BUSSING BETWEEN HEGEMONIES: THE DOMINANT FRAME IN OXFORD'S TRANSPORT POLICIES
planning - marketing/promotion, mode - bus
Transportation policy, Promotion, Policy making, Policy analysis, Oxfordshire (England), Motor bus transportation, Local transportation, Local government, Intercity bus transportation, Case studies, Bus usage, Bus travel, Bus transportation
Thirty years ago, local transport policy in Oxford was significantly changed to focus on the promotion of bus use rather than the previous policy of providing for car use. The pro-bus policy community remained strong enough to implement a further level of bus-oriented policy in the 1990s, despite many challenges in the 1970s and 1980s. As a result, bus travel in Oxford has returned to the highest levels since the 1960s, against a national trend of declining bus use. This paper provides an overview on how bus interests were integrated into local transportation policy making, conceptualized through the notion of a dominant and distinctive policy frame. Whether the Oxford experience can be transferred to other contexts is considered. Observations suggest that three factors contribute to a policy frame becoming dominant and durable: (1) no rival framing of policy promoted by powerful interests; (2) actors must be prepared to seek and accept external validation and criticism of policy in order to maintain that dominant position in the long term; and (3) the policies developed within the frame must be sufficiently pluralistic in their aims and effects to maintain popular support and avoid backlash.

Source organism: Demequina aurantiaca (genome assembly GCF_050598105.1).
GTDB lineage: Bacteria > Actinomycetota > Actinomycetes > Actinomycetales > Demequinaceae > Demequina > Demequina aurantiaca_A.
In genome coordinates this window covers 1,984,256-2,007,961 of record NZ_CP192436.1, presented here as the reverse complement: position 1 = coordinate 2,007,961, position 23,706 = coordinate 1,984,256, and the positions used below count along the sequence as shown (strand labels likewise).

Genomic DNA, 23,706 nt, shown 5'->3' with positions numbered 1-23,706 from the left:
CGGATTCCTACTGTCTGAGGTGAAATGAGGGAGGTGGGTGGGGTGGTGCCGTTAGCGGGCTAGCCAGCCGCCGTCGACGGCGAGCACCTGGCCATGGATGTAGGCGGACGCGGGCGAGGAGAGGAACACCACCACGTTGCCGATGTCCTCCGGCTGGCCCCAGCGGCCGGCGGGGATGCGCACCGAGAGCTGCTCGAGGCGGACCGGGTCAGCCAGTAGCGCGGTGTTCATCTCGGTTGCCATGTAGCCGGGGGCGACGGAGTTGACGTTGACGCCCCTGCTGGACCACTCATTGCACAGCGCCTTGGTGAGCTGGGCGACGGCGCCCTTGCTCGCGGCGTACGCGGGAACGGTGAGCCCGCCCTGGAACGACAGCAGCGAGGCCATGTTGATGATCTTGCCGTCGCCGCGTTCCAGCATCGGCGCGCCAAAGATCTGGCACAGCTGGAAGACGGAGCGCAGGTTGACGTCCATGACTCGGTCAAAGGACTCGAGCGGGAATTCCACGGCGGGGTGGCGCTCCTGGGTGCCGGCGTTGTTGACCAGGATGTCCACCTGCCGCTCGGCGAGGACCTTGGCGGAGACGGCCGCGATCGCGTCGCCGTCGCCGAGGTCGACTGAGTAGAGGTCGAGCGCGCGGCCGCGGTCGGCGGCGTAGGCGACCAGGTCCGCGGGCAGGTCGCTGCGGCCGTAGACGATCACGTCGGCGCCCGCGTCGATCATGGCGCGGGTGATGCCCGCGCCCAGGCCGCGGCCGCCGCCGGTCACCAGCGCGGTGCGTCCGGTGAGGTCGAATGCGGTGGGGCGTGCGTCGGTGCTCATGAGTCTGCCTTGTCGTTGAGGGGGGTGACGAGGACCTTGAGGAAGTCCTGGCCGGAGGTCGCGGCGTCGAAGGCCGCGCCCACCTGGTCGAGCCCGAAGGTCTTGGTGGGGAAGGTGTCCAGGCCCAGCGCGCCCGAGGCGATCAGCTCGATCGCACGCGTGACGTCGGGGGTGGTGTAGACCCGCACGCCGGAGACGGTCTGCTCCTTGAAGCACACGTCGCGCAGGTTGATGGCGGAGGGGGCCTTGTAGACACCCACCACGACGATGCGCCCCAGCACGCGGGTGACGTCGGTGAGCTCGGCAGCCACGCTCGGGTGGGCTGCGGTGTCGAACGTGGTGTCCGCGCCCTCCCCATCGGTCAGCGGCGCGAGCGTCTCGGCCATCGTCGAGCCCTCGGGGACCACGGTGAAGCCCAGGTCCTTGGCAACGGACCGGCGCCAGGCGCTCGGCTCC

Parkhurst, G, DUDLEY, G. (2004). BUSSING BETWEEN HEGEMONIES: THE DOMINANT FRAME IN OXFORD'S TRANSPORT POLICIES. Transport Policy, Volume 11, Issue 1, p. 1-16.